Bruce Geduldig, a longtime member of the San Francisco experimental synth band Tuxedomoon, died from an ongoing illness on Monday, his 63rd birthday.
Tuxedomoon co-founder Blaine L. Reininger published the news of Geguldig's death on the band's website, writing:
Our erstwhile colleague and collaborator, Bruce Geduldig has died, on the occasion of his 63rd birthday, March 7, 2016. He departed from his home town, Sacramento, California, attended by his family and friends. He had been suffering for many years from liver complaints. We will miss him sorely.
Reininger and Steven Brown started Tuxedmoon in 1977 and Geduldig reportedly joined the band in 1979 to add to the band's live performances, providing backing vocals and onstage visuals. A video artist, he had been helping Tuxedomoon member and performance artist Winston Tong with multimedia components for his theater shows before he began working with the group.
"From then on, he was a constant feature in the live show, contributing to its unique gesamtkunst presentation," Reininger wrote.
The band released two EPs and two albums -- Half-Mute (1980) and Desire (1981) -- on Ralph Records before they, Geduldig included, moved to Brussels; they felt their sound fit better in Europe's growing electronic music scene.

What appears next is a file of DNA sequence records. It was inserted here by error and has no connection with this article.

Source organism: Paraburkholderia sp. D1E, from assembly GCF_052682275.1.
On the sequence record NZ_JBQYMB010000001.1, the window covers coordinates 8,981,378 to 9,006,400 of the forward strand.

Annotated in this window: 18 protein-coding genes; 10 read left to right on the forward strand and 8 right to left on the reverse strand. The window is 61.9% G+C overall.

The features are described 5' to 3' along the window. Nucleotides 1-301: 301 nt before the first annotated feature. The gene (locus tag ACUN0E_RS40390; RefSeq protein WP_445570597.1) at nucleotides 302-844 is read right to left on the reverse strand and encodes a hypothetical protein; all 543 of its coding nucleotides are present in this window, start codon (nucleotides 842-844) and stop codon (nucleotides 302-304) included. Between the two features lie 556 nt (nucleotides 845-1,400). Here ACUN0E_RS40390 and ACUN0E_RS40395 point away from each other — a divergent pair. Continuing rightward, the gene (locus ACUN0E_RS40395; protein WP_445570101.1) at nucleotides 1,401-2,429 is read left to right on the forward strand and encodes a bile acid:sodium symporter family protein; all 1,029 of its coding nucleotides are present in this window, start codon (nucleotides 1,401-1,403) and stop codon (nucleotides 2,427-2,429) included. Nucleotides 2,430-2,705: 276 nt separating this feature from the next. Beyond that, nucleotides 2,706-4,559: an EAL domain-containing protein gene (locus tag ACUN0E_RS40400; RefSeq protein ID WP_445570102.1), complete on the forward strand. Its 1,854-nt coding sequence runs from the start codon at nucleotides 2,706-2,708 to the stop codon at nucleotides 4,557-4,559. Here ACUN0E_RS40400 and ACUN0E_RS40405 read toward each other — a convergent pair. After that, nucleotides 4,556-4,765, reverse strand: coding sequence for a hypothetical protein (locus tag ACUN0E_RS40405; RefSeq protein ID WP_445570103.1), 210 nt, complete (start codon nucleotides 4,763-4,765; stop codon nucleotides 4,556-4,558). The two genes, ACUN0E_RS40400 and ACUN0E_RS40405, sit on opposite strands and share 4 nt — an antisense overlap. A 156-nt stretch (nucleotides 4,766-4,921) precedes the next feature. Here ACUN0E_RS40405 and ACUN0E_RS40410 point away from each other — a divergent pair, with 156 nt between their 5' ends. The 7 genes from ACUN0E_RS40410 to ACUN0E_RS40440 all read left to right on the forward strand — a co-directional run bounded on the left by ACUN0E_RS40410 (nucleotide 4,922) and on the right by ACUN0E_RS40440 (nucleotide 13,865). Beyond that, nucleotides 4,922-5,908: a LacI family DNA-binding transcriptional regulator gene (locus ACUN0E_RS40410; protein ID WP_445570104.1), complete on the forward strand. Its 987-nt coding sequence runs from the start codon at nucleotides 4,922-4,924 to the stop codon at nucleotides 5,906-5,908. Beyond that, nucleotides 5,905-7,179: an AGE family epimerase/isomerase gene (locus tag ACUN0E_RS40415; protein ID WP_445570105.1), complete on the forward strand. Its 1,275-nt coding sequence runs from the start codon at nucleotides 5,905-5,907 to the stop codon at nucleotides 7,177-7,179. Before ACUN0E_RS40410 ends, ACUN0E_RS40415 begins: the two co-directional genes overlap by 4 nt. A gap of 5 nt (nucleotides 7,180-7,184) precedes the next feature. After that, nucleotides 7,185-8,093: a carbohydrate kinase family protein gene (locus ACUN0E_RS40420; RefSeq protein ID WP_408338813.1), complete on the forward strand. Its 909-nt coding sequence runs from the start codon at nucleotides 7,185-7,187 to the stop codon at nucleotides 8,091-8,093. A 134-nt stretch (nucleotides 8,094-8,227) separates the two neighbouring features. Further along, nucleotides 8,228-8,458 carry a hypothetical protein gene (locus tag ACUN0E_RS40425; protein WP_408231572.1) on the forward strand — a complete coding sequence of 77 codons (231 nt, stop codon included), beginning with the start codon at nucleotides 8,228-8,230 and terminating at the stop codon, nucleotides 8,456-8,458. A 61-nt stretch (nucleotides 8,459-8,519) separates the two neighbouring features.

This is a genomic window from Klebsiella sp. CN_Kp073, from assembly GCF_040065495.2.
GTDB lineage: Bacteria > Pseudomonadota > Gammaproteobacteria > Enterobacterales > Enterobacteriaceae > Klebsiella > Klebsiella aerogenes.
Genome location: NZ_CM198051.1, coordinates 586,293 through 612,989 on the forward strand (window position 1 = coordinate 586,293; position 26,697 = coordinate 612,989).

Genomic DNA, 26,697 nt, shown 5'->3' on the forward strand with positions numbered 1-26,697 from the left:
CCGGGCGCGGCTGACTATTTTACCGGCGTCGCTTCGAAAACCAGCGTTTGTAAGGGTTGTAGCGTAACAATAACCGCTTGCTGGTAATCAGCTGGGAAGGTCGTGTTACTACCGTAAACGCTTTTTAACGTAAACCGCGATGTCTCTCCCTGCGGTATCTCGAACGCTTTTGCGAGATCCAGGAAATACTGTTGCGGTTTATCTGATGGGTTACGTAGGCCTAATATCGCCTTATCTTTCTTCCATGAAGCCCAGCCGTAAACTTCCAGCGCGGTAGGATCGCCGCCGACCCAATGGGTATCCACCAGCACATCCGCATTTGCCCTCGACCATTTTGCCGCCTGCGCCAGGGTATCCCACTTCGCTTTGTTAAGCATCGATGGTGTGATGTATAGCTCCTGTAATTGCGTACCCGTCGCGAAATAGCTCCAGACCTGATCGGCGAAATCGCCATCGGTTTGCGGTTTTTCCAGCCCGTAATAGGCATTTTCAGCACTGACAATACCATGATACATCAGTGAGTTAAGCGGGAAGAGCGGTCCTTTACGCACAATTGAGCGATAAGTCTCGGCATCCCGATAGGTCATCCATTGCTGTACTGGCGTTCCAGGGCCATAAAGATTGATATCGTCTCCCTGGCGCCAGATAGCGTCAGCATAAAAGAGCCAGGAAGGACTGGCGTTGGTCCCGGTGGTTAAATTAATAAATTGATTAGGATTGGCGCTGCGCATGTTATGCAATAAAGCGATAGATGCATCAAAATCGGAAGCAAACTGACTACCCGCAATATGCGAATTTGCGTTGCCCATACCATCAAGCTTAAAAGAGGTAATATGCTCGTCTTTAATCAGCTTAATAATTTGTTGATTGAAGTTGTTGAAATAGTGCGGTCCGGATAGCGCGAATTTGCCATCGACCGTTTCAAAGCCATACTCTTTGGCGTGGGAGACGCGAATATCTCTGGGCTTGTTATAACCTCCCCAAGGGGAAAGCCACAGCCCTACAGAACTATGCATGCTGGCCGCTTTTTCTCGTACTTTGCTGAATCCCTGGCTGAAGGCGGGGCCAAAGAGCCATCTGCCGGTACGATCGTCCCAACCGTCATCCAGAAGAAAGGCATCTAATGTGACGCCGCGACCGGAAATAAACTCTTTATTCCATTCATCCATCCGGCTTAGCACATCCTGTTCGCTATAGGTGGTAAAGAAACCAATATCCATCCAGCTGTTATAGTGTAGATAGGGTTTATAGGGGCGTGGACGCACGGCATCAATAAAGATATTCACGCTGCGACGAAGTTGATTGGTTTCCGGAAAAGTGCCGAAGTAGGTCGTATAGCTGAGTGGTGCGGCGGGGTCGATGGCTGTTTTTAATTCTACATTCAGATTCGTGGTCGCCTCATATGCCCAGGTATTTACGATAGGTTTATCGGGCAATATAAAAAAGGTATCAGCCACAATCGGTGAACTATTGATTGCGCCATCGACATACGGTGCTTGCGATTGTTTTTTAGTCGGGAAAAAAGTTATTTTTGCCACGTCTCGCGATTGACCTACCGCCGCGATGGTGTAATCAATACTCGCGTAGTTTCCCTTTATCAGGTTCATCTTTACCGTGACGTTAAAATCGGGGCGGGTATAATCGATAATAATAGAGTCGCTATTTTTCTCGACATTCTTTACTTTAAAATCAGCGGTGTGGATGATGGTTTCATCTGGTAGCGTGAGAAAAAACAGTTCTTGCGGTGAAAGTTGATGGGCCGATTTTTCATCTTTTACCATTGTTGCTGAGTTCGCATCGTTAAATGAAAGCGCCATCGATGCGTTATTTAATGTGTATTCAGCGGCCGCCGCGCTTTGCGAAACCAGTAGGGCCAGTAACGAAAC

After releasing five more albums, the band would break up in the '90s, but reunite less than a decade later for a show in Tel Aviv. Not long after, they would return to recording and playing live. Since 2004, they have released five new albums.
But Tuxedomoon wasn't Geduldig's only musical endeavor -- he fronted the satirical electronic pop band The Weathermen for many years, releasing several albums and garnering attention with their song "Poison." Later, Geduldig would start the cabaret jazz-pop group MICRODOT with fellow Tuxedomoon member Luc van Lieshout.
Since 2014, Geduldig had been living in his hometown of Sacramento with his wife, filmmaker Bernadette Martou, who he met while living in Brussels. She died in April of 2015.
Below is a tribute to Geduldig by the band Cult With No Name, which features him singing. Cult With No Name collaborated with Geduldig and Tuxedomoon in 2014.
Funding for KQED Arts is provided by The William and Flora Hewlett Foundation.
Support is also provided by Yogen and Peggy Dalal, Diane B. Wilsey, the Kenneth Rainin Foundation, the John S. and James L. Knight Foundation, Helen Sarah Steyer, the William and Gretchen Kimball Fund, and the members of KQED